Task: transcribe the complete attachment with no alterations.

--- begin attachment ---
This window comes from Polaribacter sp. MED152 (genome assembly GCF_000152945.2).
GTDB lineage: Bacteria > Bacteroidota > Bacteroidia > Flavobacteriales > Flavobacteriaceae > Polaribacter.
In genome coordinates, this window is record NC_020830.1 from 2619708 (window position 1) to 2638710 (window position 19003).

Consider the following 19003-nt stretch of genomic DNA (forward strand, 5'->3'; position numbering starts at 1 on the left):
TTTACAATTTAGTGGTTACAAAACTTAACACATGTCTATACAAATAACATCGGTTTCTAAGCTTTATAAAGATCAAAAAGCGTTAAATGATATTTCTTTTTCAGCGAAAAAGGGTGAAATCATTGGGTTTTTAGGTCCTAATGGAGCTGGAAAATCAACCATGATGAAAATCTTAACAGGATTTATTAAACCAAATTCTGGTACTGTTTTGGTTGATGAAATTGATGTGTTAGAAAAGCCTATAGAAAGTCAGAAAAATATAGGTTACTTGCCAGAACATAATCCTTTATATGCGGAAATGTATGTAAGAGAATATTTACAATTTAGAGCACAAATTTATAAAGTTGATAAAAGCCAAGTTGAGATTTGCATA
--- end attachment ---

This window comes from Polaribacter sp. MED152 (genome assembly GCF_000152945.2).
GTDB lineage: Bacteria > Bacteroidota > Bacteroidia > Flavobacteriales > Flavobacteriaceae > Polaribacter.
In genome coordinates, this window is record NC_020830.1 from 2619708 (window position 1) to 2638710 (window position 19003).

Consider the following 19003-nt stretch of genomic DNA (forward strand, 5'->3'; position numbering starts at 1 on the left):
TTTACAATTTAGTGGTTACAAAACTTAACACATGTCTATACAAATAACATCGGTTTCTAAGCTTTATAAAGATCAAAAAGCGTTAAATGATATTTCTTTTTCAGCGAAAAAGGGTGAAATCATTGGGTTTTTAGGTCCTAATGGAGCTGGAAAATCAACCATGATGAAAATCTTAACAGGATTTATTAAACCAAATTCTGGTACTGTTTTGGTTGATGAAATTGATGTGTTAGAAAAGCCTATAGAAAGTCAGAAAAATATAGGTTACTTGCCAGAACATAATCCTTTATATGCGGAAATGTATGTAAGAGAATATTTACAATTTAGAGCACAAATTTATAAAGTTGATAAAAGCCAAGTTGAGATTTGCATA